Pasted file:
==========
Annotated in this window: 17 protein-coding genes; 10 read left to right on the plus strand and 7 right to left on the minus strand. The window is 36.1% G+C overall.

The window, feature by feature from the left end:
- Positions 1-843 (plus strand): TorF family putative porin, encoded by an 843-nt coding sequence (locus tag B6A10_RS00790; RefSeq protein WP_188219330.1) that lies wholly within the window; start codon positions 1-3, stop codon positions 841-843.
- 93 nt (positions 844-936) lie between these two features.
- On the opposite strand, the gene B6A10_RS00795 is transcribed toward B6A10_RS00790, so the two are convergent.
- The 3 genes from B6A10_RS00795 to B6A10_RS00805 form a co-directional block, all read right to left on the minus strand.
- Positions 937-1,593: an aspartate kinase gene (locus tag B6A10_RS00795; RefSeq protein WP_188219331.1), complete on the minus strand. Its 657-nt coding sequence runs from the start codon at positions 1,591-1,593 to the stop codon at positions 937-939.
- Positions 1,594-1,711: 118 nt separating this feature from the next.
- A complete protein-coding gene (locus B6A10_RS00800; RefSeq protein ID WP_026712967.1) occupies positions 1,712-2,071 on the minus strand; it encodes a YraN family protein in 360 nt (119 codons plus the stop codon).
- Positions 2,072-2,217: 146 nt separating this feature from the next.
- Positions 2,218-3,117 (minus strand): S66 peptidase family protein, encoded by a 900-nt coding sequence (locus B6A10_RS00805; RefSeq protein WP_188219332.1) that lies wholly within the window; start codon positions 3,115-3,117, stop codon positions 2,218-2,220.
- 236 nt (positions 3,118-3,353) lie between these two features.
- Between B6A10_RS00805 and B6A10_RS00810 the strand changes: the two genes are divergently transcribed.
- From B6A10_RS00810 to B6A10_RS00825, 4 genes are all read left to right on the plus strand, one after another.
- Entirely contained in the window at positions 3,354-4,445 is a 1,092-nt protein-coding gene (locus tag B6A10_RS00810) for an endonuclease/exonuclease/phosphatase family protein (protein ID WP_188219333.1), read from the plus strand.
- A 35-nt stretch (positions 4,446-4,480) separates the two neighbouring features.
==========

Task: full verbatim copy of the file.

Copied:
Annotated in this window: 17 protein-coding genes; 10 read left to right on the plus strand and 7 right to left on the minus strand. The window is 36.1% G+C overall.

The window, feature by feature from the left end:
- Positions 1-843 (plus strand): TorF family putative porin, encoded by an 843-nt coding sequence (locus tag B6A10_RS00790; RefSeq protein WP_188219330.1) that lies wholly within the window; start codon positions 1-3, stop codon positions 841-843.
- 93 nt (positions 844-936) lie between these two features.
- On the opposite strand, the gene B6A10_RS00795 is transcribed toward B6A10_RS00790, so the two are convergent.
- The 3 genes from B6A10_RS00795 to B6A10_RS00805 form a co-directional block, all read right to left on the minus strand.
- Positions 937-1,593: an aspartate kinase gene (locus tag B6A10_RS00795; RefSeq protein WP_188219331.1), complete on the minus strand. Its 657-nt coding sequence runs from the start codon at positions 1,591-1,593 to the stop codon at positions 937-939.
- Positions 1,594-1,711: 118 nt separating this feature from the next.
- A complete protein-coding gene (locus B6A10_RS00800; RefSeq protein ID WP_026712967.1) occupies positions 1,712-2,071 on the minus strand; it encodes a YraN family protein in 360 nt (119 codons plus the stop codon).
- Positions 2,072-2,217: 146 nt separating this feature from the next.
- Positions 2,218-3,117 (minus strand): S66 peptidase family protein, encoded by a 900-nt coding sequence (locus B6A10_RS00805; RefSeq protein WP_188219332.1) that lies wholly within the window; start codon positions 3,115-3,117, stop codon positions 2,218-2,220.
- 236 nt (positions 3,118-3,353) lie between these two features.
- Between B6A10_RS00805 and B6A10_RS00810 the strand changes: the two genes are divergently transcribed.
- From B6A10_RS00810 to B6A10_RS00825, 4 genes are all read left to right on the plus strand, one after another.
- Entirely contained in the window at positions 3,354-4,445 is a 1,092-nt protein-coding gene (locus tag B6A10_RS00810) for an endonuclease/exonuclease/phosphatase family protein (protein ID WP_188219333.1), read from the plus strand.
- A 35-nt stretch (positions 4,446-4,480) separates the two neighbouring features.